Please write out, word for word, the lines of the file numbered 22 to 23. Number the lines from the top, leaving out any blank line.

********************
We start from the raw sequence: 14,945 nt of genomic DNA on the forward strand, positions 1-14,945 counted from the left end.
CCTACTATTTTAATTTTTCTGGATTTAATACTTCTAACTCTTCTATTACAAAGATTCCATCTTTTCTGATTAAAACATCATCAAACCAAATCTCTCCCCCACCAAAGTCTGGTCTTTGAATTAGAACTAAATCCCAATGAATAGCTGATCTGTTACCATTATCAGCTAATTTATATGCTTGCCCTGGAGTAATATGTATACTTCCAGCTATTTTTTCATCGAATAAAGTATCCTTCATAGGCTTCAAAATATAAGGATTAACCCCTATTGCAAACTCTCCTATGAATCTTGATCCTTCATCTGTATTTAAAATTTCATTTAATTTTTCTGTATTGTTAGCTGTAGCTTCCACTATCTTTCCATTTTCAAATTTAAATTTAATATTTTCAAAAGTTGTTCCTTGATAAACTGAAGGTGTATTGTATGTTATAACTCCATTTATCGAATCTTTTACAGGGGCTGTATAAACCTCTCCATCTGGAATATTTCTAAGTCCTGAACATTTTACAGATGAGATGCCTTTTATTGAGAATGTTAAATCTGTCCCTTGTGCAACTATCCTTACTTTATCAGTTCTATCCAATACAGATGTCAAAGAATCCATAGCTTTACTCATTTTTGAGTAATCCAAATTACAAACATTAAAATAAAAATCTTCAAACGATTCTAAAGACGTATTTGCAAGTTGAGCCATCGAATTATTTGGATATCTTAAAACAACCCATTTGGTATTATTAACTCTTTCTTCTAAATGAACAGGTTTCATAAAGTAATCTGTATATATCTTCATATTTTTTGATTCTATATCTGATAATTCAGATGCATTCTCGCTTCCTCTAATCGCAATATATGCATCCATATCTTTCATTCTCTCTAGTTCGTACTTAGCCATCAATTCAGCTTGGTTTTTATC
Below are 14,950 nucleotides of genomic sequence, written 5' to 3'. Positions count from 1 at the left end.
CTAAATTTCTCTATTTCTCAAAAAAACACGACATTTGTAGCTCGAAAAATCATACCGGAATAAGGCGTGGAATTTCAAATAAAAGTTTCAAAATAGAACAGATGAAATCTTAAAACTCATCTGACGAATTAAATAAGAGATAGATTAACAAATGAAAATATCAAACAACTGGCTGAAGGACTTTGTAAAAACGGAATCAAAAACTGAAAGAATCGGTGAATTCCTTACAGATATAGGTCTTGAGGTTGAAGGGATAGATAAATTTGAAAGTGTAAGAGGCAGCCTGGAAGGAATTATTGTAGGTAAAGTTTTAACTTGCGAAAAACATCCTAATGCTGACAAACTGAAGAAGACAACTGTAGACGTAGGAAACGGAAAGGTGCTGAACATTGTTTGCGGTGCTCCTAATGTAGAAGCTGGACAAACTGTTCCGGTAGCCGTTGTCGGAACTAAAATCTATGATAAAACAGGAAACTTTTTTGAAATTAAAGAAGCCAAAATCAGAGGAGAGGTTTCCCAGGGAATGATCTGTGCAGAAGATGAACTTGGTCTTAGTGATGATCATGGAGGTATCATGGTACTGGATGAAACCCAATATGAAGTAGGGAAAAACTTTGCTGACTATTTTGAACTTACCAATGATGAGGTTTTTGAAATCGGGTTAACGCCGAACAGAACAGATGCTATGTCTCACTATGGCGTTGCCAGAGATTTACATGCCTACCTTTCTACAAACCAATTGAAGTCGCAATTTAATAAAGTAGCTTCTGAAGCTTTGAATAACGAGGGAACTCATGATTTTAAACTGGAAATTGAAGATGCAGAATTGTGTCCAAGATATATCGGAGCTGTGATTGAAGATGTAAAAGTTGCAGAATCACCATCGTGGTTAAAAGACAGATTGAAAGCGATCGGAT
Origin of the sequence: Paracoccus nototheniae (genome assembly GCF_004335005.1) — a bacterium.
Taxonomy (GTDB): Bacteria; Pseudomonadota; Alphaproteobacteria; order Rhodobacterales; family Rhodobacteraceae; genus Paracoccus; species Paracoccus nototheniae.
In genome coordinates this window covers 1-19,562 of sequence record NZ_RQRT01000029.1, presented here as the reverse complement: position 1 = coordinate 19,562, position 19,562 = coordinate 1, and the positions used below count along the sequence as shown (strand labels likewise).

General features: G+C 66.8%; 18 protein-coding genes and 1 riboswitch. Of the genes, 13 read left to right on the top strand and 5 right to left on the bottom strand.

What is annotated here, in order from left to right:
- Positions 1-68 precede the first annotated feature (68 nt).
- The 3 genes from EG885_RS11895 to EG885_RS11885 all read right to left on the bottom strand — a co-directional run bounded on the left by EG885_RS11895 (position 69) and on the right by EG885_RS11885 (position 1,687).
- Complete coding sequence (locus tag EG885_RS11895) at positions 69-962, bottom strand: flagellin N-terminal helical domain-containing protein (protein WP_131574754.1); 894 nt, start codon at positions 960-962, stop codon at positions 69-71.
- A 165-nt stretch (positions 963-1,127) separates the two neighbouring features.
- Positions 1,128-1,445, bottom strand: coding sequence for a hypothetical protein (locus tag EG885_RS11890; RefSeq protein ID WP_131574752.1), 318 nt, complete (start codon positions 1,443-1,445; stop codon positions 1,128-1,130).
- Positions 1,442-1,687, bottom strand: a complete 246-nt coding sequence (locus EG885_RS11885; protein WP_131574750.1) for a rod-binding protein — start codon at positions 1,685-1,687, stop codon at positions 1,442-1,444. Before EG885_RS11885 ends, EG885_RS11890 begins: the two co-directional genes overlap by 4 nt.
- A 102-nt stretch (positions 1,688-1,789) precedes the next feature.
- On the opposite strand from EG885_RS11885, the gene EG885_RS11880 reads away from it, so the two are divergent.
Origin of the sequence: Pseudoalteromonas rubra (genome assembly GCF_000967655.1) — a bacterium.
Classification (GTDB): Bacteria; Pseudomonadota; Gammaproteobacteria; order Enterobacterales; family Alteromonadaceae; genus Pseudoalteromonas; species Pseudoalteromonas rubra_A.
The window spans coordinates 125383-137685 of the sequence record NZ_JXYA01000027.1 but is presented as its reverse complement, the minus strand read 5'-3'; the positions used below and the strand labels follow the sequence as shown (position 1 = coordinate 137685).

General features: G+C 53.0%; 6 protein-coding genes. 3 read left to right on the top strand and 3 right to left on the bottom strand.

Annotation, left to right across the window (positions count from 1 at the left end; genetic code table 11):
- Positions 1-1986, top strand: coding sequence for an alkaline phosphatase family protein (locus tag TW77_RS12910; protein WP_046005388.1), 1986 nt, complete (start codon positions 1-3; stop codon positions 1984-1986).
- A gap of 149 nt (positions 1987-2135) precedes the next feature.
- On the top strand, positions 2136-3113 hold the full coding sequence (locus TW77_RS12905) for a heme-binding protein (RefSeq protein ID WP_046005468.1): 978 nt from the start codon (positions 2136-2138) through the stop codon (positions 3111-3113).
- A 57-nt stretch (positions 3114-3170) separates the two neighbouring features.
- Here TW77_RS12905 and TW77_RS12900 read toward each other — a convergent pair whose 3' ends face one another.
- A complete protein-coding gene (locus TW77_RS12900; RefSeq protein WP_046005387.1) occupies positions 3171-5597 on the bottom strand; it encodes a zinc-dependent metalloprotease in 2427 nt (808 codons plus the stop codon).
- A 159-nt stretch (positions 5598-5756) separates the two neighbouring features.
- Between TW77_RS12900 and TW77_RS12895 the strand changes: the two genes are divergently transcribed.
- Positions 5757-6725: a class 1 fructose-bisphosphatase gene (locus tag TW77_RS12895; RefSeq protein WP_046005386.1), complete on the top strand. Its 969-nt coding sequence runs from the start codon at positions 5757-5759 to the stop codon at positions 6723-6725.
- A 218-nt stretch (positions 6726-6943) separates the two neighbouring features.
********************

Annotation, left to right across the window (positions count from 1 at the left end; genetic code table 11):
- Positions 1-1986, top strand: coding sequence for an alkaline phosphatase family protein (locus tag TW77_RS12910; protein WP_046005388.1), 1986 nt, complete (start codon positions 1-3; stop codon positions 1984-1986).